DOL: More Time to Comment on Fiduciary Correction Program

The Department of Labor has extended the public comment period for a program that would allow fiduciaries to self-correct for retirement plan contributions that are not invested, rather than going to the DOL first.

The Department of Labor has provided the public with more time to comment on amendments to the Voluntary Fiduciary Correction Program, it announced Monday.

The DOL’s Employee Benefits Security Administration reopened the public comment period—which had concluded on January 20—on amendments to the VFCP and proposed amendments to the associated class Prohibited Transaction Exemption 2002-51, the department stated. The new period runs for 60 days from notice being published in the Federal Register on Feb. 14, which means the extended period should conclude April 15.   

“Reopening the comment period will allow the Employee Benefits Security Administration to obtain important public input on implementing the changes mandated by Congress in the SECURE 2.0 Act of 2022 that impact the department’s Voluntary Fiduciary Correction Program,” stated Lisa Gomez, the assistant secretary for employee benefits security.

The DOL’s proposed rule, published in November 2022, would allow fiduciaries to self-correct for participant contributions that are not invested or participant loan repayments that are not repaid and then to notify the department.

Plan sponsors, in their capacity as fiduciaries, are urged to comply with the Employee Retirement Income Security Act and the Internal Revenue Code by self-correcting violations. If plans voluntarily correct eligible transactions and meet the specified requirements, the program and exemption allow plans to avoid potential civil enforcement actions and penalties.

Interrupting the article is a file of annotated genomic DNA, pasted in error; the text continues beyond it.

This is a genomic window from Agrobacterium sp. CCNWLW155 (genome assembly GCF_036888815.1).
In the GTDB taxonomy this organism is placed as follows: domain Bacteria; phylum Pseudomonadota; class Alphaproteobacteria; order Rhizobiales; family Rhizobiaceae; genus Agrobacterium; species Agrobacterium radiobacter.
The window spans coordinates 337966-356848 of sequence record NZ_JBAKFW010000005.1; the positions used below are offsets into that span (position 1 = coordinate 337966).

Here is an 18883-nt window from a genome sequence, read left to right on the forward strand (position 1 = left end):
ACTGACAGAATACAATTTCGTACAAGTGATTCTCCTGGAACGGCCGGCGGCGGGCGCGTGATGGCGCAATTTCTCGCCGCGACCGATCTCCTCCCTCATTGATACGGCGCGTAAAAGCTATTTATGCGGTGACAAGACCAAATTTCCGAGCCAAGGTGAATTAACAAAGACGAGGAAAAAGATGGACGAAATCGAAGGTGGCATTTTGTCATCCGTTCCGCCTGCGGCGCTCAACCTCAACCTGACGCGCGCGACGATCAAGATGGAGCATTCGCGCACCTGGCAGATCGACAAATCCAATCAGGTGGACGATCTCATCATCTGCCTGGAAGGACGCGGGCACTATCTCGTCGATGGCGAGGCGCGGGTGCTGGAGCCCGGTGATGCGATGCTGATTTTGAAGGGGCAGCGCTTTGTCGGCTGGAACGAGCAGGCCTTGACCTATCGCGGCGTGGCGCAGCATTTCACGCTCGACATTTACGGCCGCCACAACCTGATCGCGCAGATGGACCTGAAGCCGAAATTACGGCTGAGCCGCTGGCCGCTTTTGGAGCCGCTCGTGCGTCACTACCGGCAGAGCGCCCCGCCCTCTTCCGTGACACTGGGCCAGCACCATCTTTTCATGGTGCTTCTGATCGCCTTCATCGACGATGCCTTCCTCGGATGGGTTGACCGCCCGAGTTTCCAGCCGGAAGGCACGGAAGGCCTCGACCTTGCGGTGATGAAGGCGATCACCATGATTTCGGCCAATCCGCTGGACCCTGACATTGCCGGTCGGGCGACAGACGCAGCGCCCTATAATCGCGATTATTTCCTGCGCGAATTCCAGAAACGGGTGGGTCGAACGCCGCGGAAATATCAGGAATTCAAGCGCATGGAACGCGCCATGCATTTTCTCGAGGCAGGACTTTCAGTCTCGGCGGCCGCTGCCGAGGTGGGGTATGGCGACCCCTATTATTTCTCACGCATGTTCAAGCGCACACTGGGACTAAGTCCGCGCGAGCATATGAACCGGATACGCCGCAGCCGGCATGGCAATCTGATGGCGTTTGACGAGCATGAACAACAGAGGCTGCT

The SECURE 2.0 Act of 2022—a package of a package of retirement reforms passed by Congress in December 2022—included provisions for retirement and other types of plans. One change was to allow plans to self-correct errors related to loan administration through the Self-Correction Program under the Employee Plans Compliance Resolution System, within the jurisdiction of the IRS. Matt Hawes, a partner in the Morgan Lewis law firm, has explained previously that the earlier IRS policy required a process called the Voluntary Correction Program, which allowed plan sponsors to pay a fee and request IRS approval to make a correction.

Because SECURE 2.0 was passed after the proposal’s initial publication, the DOL is seeking additional feedback, notes Grant Vaught, a spokesperson at the Department of Labor, by email.

“The law includes a provision that requires the voluntary fiduciary correction program to cover certain violations related to participant loans if self-corrected violations align with the IRS’ Employee Plans Compliance Resolution System,” he says. “EBSA is reopening the comment period for 60 days to gather additional comments on any issues related to the amendment of the program to implement the act’s requirements.”